Contrary to what the conventional hype would have us believe in this red-hot, media-dominated world (making even David Cronenberg’s Videodrome seem staid and retro) — and despite the pressure to crown each new work a masterpiece, the best, a tour de force — each effort is in fact just another note, a few more strokes of the brush, one more page in the ongoing, overall work that is the artist’s life.
Which brings us to where Part 1 left off: with the March release of Coming Home Again, Elliott Murphy’s 29th album in 34 years. Like many of Murphy’s albums, the new one’s gifts are many; but, like a miserly old dowager (a Brooklyn dowager, even), the album doesn’t give up its treasures freely. With each listening, however, the songs reveal more of themselves, slowly and steadfastly finding their way into your head and your heart.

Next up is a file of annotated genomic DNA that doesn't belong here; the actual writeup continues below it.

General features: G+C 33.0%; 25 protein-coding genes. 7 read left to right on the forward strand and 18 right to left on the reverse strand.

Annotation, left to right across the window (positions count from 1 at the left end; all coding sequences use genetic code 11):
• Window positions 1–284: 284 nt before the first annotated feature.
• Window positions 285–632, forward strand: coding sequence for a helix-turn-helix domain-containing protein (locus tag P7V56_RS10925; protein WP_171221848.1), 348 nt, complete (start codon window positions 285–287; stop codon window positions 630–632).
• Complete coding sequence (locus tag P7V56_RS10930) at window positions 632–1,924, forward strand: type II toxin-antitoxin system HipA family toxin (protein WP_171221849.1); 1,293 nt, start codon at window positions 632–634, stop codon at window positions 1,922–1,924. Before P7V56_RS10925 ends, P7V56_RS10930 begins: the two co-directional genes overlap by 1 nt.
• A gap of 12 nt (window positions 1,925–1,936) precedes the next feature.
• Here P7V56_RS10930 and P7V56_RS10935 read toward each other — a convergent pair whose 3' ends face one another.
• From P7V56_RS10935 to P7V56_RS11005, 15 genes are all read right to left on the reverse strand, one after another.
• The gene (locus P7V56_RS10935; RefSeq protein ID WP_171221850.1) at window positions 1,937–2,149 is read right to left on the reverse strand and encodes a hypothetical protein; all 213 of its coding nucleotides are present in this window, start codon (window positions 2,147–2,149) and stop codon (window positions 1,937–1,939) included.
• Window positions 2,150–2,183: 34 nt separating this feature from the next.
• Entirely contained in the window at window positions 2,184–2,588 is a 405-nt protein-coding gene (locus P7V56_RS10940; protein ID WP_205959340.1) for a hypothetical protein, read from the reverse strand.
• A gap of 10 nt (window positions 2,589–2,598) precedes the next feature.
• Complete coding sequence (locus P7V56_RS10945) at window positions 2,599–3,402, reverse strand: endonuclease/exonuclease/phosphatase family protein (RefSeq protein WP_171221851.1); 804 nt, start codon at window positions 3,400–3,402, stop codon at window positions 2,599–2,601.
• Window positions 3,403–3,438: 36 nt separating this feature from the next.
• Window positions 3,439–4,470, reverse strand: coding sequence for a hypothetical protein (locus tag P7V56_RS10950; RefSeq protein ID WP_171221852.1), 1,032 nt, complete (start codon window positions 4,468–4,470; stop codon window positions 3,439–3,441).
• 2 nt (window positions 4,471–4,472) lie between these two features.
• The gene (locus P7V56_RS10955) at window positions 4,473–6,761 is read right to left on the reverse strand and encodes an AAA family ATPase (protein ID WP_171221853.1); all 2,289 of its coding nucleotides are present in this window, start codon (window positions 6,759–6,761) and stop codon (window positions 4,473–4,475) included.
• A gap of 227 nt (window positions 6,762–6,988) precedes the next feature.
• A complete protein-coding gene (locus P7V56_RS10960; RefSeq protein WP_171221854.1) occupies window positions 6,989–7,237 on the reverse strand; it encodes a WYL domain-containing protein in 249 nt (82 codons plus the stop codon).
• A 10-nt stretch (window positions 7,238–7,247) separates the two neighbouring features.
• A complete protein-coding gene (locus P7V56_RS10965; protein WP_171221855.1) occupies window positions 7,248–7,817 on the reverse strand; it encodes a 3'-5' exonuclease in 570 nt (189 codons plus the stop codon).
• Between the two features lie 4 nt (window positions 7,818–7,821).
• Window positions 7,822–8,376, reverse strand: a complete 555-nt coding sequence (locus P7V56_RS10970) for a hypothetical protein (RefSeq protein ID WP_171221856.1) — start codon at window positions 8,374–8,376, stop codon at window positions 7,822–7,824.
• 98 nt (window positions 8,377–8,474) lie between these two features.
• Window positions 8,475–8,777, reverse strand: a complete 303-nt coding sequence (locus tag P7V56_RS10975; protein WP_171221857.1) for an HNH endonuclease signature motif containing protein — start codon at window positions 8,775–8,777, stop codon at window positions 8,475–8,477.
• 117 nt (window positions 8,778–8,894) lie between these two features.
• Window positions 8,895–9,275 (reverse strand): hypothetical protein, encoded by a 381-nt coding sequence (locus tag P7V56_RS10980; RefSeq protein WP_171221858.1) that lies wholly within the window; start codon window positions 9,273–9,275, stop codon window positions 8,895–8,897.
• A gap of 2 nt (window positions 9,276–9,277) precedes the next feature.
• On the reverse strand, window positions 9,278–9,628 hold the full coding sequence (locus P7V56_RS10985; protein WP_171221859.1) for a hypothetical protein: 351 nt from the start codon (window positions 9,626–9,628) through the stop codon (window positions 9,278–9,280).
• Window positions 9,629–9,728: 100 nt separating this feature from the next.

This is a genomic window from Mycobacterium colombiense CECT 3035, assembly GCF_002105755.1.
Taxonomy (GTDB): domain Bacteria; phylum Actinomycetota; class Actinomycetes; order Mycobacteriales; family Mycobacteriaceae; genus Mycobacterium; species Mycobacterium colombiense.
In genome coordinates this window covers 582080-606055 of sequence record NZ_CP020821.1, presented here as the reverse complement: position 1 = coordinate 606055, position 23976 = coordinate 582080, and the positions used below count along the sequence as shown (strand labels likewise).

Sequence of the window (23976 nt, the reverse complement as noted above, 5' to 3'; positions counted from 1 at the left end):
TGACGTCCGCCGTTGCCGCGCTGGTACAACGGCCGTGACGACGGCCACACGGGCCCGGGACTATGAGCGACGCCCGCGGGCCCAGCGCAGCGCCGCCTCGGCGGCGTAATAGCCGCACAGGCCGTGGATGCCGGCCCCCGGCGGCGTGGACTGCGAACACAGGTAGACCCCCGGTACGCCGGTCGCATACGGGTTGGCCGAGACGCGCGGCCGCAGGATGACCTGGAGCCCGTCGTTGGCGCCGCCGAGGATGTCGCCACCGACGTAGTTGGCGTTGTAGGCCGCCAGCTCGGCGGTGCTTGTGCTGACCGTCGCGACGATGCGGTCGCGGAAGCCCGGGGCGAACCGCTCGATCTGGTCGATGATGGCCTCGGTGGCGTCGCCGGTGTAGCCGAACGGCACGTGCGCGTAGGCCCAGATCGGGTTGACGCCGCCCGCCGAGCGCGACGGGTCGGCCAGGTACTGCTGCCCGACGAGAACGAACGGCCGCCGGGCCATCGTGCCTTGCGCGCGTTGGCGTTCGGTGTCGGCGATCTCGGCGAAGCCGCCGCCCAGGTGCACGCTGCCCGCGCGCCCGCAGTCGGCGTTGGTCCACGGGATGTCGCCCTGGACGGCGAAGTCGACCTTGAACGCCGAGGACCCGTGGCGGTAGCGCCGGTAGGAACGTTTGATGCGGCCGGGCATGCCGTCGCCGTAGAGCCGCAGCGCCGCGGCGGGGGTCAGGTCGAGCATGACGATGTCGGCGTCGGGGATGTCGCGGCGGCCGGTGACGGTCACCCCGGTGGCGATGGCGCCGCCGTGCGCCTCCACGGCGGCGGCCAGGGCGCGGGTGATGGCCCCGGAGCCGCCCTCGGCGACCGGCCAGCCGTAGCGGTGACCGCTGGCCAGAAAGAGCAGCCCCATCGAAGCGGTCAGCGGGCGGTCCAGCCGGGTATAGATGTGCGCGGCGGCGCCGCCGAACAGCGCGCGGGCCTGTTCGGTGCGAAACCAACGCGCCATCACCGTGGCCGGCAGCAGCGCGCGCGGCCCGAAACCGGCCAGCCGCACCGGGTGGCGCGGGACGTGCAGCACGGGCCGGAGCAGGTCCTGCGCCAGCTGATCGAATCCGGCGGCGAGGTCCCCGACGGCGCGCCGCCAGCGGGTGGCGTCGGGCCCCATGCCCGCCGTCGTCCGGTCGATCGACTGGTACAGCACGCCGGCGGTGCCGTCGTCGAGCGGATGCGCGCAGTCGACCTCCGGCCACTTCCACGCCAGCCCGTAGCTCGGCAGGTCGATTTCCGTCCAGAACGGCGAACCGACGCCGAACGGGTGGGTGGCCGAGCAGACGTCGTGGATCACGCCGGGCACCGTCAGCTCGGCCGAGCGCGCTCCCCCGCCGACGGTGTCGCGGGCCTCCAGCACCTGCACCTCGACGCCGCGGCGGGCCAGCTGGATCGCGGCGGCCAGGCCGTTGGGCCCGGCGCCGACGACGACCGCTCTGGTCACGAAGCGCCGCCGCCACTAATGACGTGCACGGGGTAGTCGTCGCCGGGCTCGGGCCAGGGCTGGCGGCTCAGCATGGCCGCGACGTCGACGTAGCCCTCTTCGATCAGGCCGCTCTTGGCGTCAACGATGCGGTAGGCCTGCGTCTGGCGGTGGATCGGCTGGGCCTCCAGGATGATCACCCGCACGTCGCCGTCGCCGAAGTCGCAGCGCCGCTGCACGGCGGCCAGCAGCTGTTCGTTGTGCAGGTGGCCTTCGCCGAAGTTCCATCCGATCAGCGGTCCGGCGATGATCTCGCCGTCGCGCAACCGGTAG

Lots of good songs here. Right now my favorite is the opener, “Pneumonia Alley.” That guitar line, that hook — the song, so passionate that it’s muscular, so tender it hurts, reaches out and grabs you by the collar and won’t let go as delivers a deep kiss. “As Good As” presents Murphy at his wordplaying best, referencing James Brown, Mount Kilimanjaro and Hemingway’s frozen leopard in the snow, and even Paris Hilton, while still managing to wax poetic (“I saw the continuous coexistence of heaven and hell”) and confessing that he thinks Jewel is “kinda cool.” Other favorites include “Johnny Boy Gone,” the lovely, loping “A Touch of Kindness” and the stark but beautiful “Making Friends with the Dead.” And I want to hear Lucinda Williams or the Rolling Stones (how about Lucinda Williams and the Stones?) cover the countryish “Losing It.”
Check back with me in a few months or, especially, a few years, when I know all these songs by heart and understand them in the correct context of the albums that came before and after Coming Home Again. Then I’ll tell you what I really think.